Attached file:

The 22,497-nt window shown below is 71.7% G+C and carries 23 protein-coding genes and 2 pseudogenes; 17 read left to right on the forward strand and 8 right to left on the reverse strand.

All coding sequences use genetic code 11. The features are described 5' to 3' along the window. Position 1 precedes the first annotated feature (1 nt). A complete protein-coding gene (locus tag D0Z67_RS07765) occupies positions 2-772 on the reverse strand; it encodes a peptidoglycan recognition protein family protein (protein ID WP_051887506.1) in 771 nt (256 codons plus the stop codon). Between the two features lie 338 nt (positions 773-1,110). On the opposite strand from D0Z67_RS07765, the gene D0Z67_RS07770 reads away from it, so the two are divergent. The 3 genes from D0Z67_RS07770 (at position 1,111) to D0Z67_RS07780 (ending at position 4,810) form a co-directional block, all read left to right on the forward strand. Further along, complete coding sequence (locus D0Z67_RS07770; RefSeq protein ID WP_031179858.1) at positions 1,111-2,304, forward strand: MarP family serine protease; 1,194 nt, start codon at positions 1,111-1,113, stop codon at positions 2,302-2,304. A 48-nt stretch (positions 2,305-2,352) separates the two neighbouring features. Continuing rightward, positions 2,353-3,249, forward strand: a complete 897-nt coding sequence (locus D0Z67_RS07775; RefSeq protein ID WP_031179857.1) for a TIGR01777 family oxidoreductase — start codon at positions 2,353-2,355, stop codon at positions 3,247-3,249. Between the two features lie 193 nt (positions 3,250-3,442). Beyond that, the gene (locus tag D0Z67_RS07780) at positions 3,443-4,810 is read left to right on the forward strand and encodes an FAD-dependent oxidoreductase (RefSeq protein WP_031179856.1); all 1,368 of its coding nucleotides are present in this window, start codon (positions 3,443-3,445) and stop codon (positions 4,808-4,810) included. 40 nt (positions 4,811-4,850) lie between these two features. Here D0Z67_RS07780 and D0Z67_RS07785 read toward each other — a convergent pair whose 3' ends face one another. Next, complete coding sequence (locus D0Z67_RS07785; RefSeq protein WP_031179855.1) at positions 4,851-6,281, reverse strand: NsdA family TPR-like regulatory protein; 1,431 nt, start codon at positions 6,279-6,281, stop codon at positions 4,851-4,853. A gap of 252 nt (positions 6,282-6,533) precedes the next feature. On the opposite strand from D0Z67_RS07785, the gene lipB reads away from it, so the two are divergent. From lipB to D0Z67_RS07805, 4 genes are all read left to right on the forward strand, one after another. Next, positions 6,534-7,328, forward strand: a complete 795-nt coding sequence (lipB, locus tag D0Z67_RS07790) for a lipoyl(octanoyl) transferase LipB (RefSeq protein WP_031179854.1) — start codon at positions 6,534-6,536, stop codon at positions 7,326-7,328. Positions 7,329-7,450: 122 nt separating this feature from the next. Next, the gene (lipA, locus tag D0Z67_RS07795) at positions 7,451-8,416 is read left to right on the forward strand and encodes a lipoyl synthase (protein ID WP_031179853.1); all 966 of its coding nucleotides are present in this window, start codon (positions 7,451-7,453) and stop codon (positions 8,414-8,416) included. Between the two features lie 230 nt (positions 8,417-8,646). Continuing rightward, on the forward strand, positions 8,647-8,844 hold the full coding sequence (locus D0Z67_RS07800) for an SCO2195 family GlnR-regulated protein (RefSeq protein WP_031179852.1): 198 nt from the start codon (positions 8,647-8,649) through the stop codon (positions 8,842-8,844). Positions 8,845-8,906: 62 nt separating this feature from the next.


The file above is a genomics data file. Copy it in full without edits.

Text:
The 22,497-nt window shown below is 71.7% G+C and carries 23 protein-coding genes and 2 pseudogenes; 17 read left to right on the forward strand and 8 right to left on the reverse strand.

All coding sequences use genetic code 11. The features are described 5' to 3' along the window. Position 1 precedes the first annotated feature (1 nt). A complete protein-coding gene (locus tag D0Z67_RS07765) occupies positions 2-772 on the reverse strand; it encodes a peptidoglycan recognition protein family protein (protein ID WP_051887506.1) in 771 nt (256 codons plus the stop codon). Between the two features lie 338 nt (positions 773-1,110). On the opposite strand from D0Z67_RS07765, the gene D0Z67_RS07770 reads away from it, so the two are divergent. The 3 genes from D0Z67_RS07770 (at position 1,111) to D0Z67_RS07780 (ending at position 4,810) form a co-directional block, all read left to right on the forward strand. Further along, complete coding sequence (locus D0Z67_RS07770; RefSeq protein ID WP_031179858.1) at positions 1,111-2,304, forward strand: MarP family serine protease; 1,194 nt, start codon at positions 1,111-1,113, stop codon at positions 2,302-2,304. A 48-nt stretch (positions 2,305-2,352) separates the two neighbouring features. Continuing rightward, positions 2,353-3,249, forward strand: a complete 897-nt coding sequence (locus D0Z67_RS07775; RefSeq protein ID WP_031179857.1) for a TIGR01777 family oxidoreductase — start codon at positions 2,353-2,355, stop codon at positions 3,247-3,249. Between the two features lie 193 nt (positions 3,250-3,442). Beyond that, the gene (locus tag D0Z67_RS07780) at positions 3,443-4,810 is read left to right on the forward strand and encodes an FAD-dependent oxidoreductase (RefSeq protein WP_031179856.1); all 1,368 of its coding nucleotides are present in this window, start codon (positions 3,443-3,445) and stop codon (positions 4,808-4,810) included. 40 nt (positions 4,811-4,850) lie between these two features. Here D0Z67_RS07780 and D0Z67_RS07785 read toward each other — a convergent pair whose 3' ends face one another. Next, complete coding sequence (locus D0Z67_RS07785; RefSeq protein WP_031179855.1) at positions 4,851-6,281, reverse strand: NsdA family TPR-like regulatory protein; 1,431 nt, start codon at positions 6,279-6,281, stop codon at positions 4,851-4,853. A gap of 252 nt (positions 6,282-6,533) precedes the next feature. On the opposite strand from D0Z67_RS07785, the gene lipB reads away from it, so the two are divergent. From lipB to D0Z67_RS07805, 4 genes are all read left to right on the forward strand, one after another. Next, positions 6,534-7,328, forward strand: a complete 795-nt coding sequence (lipB, locus tag D0Z67_RS07790) for a lipoyl(octanoyl) transferase LipB (RefSeq protein WP_031179854.1) — start codon at positions 6,534-6,536, stop codon at positions 7,326-7,328. Positions 7,329-7,450: 122 nt separating this feature from the next. Next, the gene (lipA, locus tag D0Z67_RS07795) at positions 7,451-8,416 is read left to right on the forward strand and encodes a lipoyl synthase (protein ID WP_031179853.1); all 966 of its coding nucleotides are present in this window, start codon (positions 7,451-7,453) and stop codon (positions 8,414-8,416) included. Between the two features lie 230 nt (positions 8,417-8,646). Continuing rightward, on the forward strand, positions 8,647-8,844 hold the full coding sequence (locus D0Z67_RS07800) for an SCO2195 family GlnR-regulated protein (RefSeq protein WP_031179852.1): 198 nt from the start codon (positions 8,647-8,649) through the stop codon (positions 8,842-8,844). Positions 8,845-8,906: 62 nt separating this feature from the next.